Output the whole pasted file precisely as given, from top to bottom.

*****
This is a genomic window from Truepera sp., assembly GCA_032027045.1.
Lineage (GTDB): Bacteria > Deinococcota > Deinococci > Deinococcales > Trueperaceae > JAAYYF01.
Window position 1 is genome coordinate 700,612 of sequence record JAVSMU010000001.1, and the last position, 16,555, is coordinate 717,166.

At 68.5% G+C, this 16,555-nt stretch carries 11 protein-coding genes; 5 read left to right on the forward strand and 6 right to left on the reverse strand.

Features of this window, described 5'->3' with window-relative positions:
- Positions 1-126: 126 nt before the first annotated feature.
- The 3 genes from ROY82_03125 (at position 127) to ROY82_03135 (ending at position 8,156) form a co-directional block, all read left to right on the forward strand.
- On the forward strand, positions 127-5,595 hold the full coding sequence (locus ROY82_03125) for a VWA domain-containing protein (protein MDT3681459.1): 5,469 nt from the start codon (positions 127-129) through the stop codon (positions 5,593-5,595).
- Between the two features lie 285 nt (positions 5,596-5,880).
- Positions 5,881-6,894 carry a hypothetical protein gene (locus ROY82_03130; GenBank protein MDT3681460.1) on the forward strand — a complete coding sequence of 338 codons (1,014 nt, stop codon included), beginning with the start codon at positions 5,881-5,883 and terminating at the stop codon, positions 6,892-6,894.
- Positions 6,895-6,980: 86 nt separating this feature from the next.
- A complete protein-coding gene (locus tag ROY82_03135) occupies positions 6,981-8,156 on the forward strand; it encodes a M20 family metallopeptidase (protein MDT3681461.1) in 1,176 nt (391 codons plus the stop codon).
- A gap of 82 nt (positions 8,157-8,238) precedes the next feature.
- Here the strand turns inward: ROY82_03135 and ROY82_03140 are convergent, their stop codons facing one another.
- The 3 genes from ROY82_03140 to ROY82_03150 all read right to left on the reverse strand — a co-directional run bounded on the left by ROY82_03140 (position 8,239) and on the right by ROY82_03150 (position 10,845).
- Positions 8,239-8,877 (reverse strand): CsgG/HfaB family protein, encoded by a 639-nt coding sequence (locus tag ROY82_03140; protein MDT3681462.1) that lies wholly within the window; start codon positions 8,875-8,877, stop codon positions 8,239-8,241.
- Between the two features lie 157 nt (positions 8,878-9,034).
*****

This is a genomic window from Truepera sp., assembly GCA_032027045.1.
Lineage (GTDB): Bacteria > Deinococcota > Deinococci > Deinococcales > Trueperaceae > JAAYYF01.
Window position 1 is genome coordinate 700,612 of sequence record JAVSMU010000001.1, and the last position, 16,555, is coordinate 717,166.

At 68.5% G+C, this 16,555-nt stretch carries 11 protein-coding genes; 5 read left to right on the forward strand and 6 right to left on the reverse strand.

Features of this window, described 5'->3' with window-relative positions:
- Positions 1-126: 126 nt before the first annotated feature.
- The 3 genes from ROY82_03125 (at position 127) to ROY82_03135 (ending at position 8,156) form a co-directional block, all read left to right on the forward strand.
- On the forward strand, positions 127-5,595 hold the full coding sequence (locus ROY82_03125) for a VWA domain-containing protein (protein MDT3681459.1): 5,469 nt from the start codon (positions 127-129) through the stop codon (positions 5,593-5,595).
- Between the two features lie 285 nt (positions 5,596-5,880).
- Positions 5,881-6,894 carry a hypothetical protein gene (locus ROY82_03130; GenBank protein MDT3681460.1) on the forward strand — a complete coding sequence of 338 codons (1,014 nt, stop codon included), beginning with the start codon at positions 5,881-5,883 and terminating at the stop codon, positions 6,892-6,894.
- Positions 6,895-6,980: 86 nt separating this feature from the next.
- A complete protein-coding gene (locus tag ROY82_03135) occupies positions 6,981-8,156 on the forward strand; it encodes a M20 family metallopeptidase (protein MDT3681461.1) in 1,176 nt (391 codons plus the stop codon).
- A gap of 82 nt (positions 8,157-8,238) precedes the next feature.
- Here the strand turns inward: ROY82_03135 and ROY82_03140 are convergent, their stop codons facing one another.
- The 3 genes from ROY82_03140 to ROY82_03150 all read right to left on the reverse strand — a co-directional run bounded on the left by ROY82_03140 (position 8,239) and on the right by ROY82_03150 (position 10,845).
- Positions 8,239-8,877 (reverse strand): CsgG/HfaB family protein, encoded by a 639-nt coding sequence (locus tag ROY82_03140; protein MDT3681462.1) that lies wholly within the window; start codon positions 8,875-8,877, stop codon positions 8,239-8,241.
- Between the two features lie 157 nt (positions 8,878-9,034).